A carbon cap now seems to be beyond the greenest dreams of environmentalists, but is it possible that Senator Majority Leader Harry Reid’s energy bill will be more than just oil spill measures? It could happen. Though Reid had said last week that he wouldn’t be able to include a renewable energy standard (RES) in his bill—mandating that a certain percentage of the nation’s electricity come from green sources—but today a few moderate Democrats and even a Republican senator indicated that they might be open to including RES. Republican Senator Sam Brownback of Kansas said that while he was still against a carbon cap in an energy bill, he’d like to see a national RES:
I would argue that most Americans believe that in addressing any challenge, it’s necessary to adopt a balanced, pragmatic strategy. In this case, a moderate RES would be an important step towards a cleaner energy future, but without the job-killing provisions that come with cap and tax.
Kansas is a wind-rich state, one that already gets 2.9% of its electricity from renewable sources, so Brownback has practical reasons to back an RES. But environmental advocates are renewing their push for an aggressive RES in any energy bill—even if it is seen as something of a consolation prize. Too often U.S. policy on renewable power has been like a truck stuck in rush-hour traffic: stop-and-start. Generous tax subsidies help the wind or solar grow—but when they’re allowed the expire, the industry suddenly collapses. By requiring America’s utilities to shift some of their production to clean energy, an RES could finally provide the renewable power industry the long-term certainty it needs to grow—creating new jobs along the way. “If you want to lead and you’re serious about green-collar job creation, then you need to set a goal,” said Iowa Governor Chet Culver, whose state gets around 20% of its electricity from wind. “I could not be more direct in my pleas to Congress to pass this renewable electricity standard. Our energy future depends on it.”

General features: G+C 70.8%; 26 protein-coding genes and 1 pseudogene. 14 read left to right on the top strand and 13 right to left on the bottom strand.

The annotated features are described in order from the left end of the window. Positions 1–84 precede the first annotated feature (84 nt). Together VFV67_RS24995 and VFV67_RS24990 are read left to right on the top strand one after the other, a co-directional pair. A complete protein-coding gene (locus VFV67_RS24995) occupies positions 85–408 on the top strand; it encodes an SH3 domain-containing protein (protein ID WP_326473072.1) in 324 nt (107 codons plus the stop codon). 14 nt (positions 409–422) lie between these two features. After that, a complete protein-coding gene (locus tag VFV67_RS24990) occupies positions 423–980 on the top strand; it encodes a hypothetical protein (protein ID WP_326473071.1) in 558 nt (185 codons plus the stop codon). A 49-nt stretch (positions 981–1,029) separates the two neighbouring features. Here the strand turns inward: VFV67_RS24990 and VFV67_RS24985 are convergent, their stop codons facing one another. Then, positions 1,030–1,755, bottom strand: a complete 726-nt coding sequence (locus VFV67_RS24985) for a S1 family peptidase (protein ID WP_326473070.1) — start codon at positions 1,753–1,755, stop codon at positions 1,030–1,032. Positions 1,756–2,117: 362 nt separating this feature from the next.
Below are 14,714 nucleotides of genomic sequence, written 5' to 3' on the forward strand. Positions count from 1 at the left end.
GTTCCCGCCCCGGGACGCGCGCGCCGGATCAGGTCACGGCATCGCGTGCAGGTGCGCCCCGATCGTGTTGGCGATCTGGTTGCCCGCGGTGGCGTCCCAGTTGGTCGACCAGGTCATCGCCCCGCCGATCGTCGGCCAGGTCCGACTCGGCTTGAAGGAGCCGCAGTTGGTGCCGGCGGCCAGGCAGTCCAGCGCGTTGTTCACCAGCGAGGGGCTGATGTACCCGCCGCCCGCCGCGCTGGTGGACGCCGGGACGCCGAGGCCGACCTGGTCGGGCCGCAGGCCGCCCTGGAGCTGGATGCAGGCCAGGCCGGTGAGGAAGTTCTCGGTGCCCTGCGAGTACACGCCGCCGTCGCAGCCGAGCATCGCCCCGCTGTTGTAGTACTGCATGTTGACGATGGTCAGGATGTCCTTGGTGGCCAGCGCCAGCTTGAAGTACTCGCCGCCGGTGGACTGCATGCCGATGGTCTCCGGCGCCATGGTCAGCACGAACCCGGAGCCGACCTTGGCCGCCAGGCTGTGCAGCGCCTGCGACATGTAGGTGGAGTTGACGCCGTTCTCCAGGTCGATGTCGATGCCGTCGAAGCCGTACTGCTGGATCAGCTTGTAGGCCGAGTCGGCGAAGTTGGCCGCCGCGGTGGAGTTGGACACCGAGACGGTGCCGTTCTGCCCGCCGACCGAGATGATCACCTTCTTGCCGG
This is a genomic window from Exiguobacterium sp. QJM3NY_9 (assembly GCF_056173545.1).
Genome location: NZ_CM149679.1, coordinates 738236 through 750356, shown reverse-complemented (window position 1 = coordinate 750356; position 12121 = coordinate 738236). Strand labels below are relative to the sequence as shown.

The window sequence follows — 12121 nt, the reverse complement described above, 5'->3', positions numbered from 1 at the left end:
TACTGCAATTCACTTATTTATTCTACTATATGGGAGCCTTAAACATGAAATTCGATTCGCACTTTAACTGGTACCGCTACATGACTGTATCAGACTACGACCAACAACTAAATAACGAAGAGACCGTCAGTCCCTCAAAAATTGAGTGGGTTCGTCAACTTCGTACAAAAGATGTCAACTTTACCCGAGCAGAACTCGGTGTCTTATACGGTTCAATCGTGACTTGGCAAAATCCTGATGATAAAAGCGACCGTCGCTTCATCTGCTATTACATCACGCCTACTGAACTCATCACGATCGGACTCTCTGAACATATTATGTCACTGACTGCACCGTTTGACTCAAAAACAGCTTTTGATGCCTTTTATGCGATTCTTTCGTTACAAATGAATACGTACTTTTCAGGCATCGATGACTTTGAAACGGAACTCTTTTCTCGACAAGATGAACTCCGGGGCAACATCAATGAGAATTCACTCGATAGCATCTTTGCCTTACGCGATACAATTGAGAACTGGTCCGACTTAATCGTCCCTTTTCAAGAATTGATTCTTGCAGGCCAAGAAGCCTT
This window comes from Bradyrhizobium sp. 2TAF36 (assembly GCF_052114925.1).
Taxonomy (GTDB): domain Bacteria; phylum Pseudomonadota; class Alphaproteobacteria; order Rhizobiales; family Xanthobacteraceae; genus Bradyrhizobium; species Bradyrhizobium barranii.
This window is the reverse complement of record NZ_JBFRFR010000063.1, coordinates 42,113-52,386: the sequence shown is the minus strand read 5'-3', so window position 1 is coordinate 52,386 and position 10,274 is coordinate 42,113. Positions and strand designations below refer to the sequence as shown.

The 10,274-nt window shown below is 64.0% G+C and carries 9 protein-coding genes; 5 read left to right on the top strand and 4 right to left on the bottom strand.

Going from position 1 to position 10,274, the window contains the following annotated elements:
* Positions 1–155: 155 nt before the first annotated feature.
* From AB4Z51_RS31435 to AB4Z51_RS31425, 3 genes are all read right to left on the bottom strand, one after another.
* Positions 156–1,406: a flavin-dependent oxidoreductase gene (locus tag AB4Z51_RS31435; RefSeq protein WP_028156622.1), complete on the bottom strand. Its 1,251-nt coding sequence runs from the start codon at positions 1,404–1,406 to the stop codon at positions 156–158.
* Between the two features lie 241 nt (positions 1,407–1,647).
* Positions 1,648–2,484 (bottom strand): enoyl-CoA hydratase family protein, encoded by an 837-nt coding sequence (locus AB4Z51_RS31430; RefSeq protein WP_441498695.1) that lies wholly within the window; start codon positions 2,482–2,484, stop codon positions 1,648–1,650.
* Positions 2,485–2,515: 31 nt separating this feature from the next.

Whether that happens though will depend on the votes in the Senate. And as of the weekend, Reid still maintained that there wasn’t a filibuster-proof majority in the Senate for an RES. (A Senate Democratic aide told Mother Jones‘s Kate Sheppard that Reid feared an RES “would replace the cap in terms of scare tactics from the right.”) But Reid’s predecessor, former Senate Majority leader Tom Daschle, disagrees—he told reporters today that “I know we have bipartisan support [for RES] and the 60 votes for getting it done.”
Unfortunately for environmentalists, Reid is the one who is still in the Senate—Daschle was denied re-election in 2004—so his opinion matters a bit more. But a national RES shouldn’t even be that controversial. The Senate Energy and Natural Resources Committee, led by New Mexico Democrat Jeff Bingaman, passed with bipartisan support last June a bill that includes a 15% by 2021 national RES. And as part of the Waxman-Markey bill, the House passed a more aggressive 20% by 2020 RES last June.
Even without a RES, the renewable energy industry is growing rapidly around the world as governments look to decarbonize and diversify their electricity supply. But passing a national standard would, at the very least, send a signal to the public and investors that the Senate isn’t completely ignoring the energy and climate crisis.